### Applications of CVP Analysis

**Applications of Cost-Volume-Profit (CVP) Analysis**

- · Margin of Safety – The margin of safety is the difference between actual or budgeted sales and the break-even point. This application of CVP analysis is most relevant to companies that face a significant task of not making a profit, such as start-up companies or companies that face extreme competition or abrupt changes in demand. The equation is:

Margin of Safety = Actual or Budgeted Sales – Breakeven Sales

- · Evaluating Changes in Prices – Managers can use CVP to evaluate pricing decisions. One can use the Target Sales or the Target Units formula in this scenario. Basically what will happen is that as the price of a product or service rises, its contribution margin increases. As the contribution margin increases, one needs less units and less overall sales to breakeven. One need to be cautious with price increases and make sure that the price elasticity of demand for the product or service does not result in a drop in the quantity demanded that is below the break-even point.

- · Changes in Cost Structure – Cost structure refers to how a company uses variable costs versus fixed costs to perform its operations. Some companies have a relatively high proportion of variable costs such as direct materials and direct labor while others have relatively more fixed costs such as facilities, equipment, and supervision. Managers face many decisions that can affect their relative cost structure and have implications on their business and supply chain operations. A common example is the decision to automate a process that is currently done manually. Automation reduces variable costs (by reducing direct labor), while increasing fixed costs (increasing equipment depreciation, maintenance, and supervision). One can use the profit equation to analyze this situation. Instead of setting a single profit equation equal to zero, one would set the two profit equations equal to one another so that they yield the same profit. This is a type of indifference point, or the point where manager are indifferent between the two alternatives. One would favor automation if demand exceeded the indifference point, and one would favor the manual process below or at the indifference point. There is a larger risk with automation or increasing fixed cost in any business. If demand is not as large as expected, the risk is reflected through the degree of operating leverage.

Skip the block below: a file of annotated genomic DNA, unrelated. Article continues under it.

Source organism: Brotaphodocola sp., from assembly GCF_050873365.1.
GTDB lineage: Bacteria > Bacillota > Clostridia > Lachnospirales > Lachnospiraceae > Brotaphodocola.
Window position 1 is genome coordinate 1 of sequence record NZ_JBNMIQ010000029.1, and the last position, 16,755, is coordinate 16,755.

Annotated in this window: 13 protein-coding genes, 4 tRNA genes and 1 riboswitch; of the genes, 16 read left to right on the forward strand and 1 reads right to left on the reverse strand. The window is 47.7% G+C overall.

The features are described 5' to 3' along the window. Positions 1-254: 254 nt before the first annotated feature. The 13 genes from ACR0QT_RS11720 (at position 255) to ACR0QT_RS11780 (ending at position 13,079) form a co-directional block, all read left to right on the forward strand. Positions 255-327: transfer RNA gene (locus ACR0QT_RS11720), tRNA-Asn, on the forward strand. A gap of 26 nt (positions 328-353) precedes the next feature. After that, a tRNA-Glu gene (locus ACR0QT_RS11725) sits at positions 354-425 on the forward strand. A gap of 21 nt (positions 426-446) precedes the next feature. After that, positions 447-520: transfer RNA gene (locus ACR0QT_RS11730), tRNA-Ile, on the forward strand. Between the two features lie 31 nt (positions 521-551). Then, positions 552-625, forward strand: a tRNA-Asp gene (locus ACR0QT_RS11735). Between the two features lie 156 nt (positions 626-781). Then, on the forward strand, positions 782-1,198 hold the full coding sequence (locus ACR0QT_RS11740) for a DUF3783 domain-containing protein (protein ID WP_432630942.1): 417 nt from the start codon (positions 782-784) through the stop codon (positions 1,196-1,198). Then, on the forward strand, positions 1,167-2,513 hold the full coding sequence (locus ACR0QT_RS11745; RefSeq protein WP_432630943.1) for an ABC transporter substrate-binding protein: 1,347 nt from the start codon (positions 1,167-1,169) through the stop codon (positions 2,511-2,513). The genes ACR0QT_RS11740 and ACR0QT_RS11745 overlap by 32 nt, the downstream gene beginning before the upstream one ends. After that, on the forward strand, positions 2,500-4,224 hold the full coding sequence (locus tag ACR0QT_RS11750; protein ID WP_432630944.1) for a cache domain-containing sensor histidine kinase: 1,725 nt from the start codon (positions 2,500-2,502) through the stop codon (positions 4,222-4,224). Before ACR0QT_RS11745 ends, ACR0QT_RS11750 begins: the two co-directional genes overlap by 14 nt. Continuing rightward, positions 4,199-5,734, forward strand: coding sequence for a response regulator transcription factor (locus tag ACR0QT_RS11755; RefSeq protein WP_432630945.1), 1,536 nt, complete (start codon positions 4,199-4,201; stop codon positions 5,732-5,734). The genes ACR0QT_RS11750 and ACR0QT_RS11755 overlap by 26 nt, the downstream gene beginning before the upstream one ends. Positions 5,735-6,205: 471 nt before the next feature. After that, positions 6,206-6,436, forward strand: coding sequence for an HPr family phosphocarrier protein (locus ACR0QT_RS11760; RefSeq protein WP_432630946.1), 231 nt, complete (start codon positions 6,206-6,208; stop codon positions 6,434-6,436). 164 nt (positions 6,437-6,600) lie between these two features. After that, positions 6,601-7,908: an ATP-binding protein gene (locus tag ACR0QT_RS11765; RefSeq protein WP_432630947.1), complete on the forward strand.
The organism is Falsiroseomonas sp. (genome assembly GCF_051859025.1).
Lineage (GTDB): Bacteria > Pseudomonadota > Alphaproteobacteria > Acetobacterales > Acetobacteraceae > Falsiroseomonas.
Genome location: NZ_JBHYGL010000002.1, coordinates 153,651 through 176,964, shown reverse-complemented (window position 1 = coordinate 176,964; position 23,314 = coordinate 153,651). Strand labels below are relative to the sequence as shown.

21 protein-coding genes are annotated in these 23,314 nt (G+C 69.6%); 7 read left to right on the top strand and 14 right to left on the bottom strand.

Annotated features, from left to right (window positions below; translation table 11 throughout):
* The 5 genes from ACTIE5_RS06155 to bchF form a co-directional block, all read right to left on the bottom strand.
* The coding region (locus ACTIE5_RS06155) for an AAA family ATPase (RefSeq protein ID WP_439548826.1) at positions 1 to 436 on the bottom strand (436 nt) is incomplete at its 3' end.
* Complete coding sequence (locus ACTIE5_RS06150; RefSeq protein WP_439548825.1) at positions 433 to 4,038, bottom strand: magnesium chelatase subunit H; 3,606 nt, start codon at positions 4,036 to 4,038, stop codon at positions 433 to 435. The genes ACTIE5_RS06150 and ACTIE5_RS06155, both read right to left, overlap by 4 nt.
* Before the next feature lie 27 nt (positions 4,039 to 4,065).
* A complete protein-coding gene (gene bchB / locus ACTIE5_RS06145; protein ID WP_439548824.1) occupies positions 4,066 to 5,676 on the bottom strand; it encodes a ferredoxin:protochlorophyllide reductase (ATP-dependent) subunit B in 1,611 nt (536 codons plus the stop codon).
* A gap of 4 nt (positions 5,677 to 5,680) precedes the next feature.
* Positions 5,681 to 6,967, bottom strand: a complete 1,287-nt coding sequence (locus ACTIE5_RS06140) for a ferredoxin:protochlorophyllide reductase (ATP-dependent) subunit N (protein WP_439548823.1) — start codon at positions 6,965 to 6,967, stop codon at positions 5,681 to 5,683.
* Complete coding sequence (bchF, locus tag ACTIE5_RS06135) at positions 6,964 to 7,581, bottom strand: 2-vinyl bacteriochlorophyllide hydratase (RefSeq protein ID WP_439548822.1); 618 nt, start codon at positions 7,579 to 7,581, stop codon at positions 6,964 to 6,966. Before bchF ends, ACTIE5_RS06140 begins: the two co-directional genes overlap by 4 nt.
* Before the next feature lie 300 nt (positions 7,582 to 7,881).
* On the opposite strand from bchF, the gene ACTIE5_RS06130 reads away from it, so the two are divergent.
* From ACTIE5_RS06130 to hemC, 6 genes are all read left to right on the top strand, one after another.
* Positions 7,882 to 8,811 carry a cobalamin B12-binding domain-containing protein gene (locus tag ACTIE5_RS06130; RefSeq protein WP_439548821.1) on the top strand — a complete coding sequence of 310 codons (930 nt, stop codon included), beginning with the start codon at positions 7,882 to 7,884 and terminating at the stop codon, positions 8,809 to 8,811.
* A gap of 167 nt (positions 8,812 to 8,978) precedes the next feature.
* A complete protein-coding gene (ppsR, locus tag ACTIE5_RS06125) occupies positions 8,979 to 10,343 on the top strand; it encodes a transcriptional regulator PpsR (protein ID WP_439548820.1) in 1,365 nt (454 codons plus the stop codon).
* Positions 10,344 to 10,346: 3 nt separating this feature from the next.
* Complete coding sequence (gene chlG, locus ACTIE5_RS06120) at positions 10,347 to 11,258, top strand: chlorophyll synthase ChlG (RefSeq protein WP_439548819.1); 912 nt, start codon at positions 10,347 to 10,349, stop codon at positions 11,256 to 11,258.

- · Degree Of Operating Leverage – measures the extent to which fixed costs can be used to translate (or magnify) a given change in sales volume into a larger change in profit. Operating leverage of more than 1 (a magnification effect) occurs when a company utilizes fixed costs as the lever to turn a change in sales revenue into a larger change in profit. All else equal, the high a company’s fixed costs, the greater its degree of operating leverage. The formula for the degree of operating leverage is:

Degree of Operating Leverage = Contribution Margin/Profit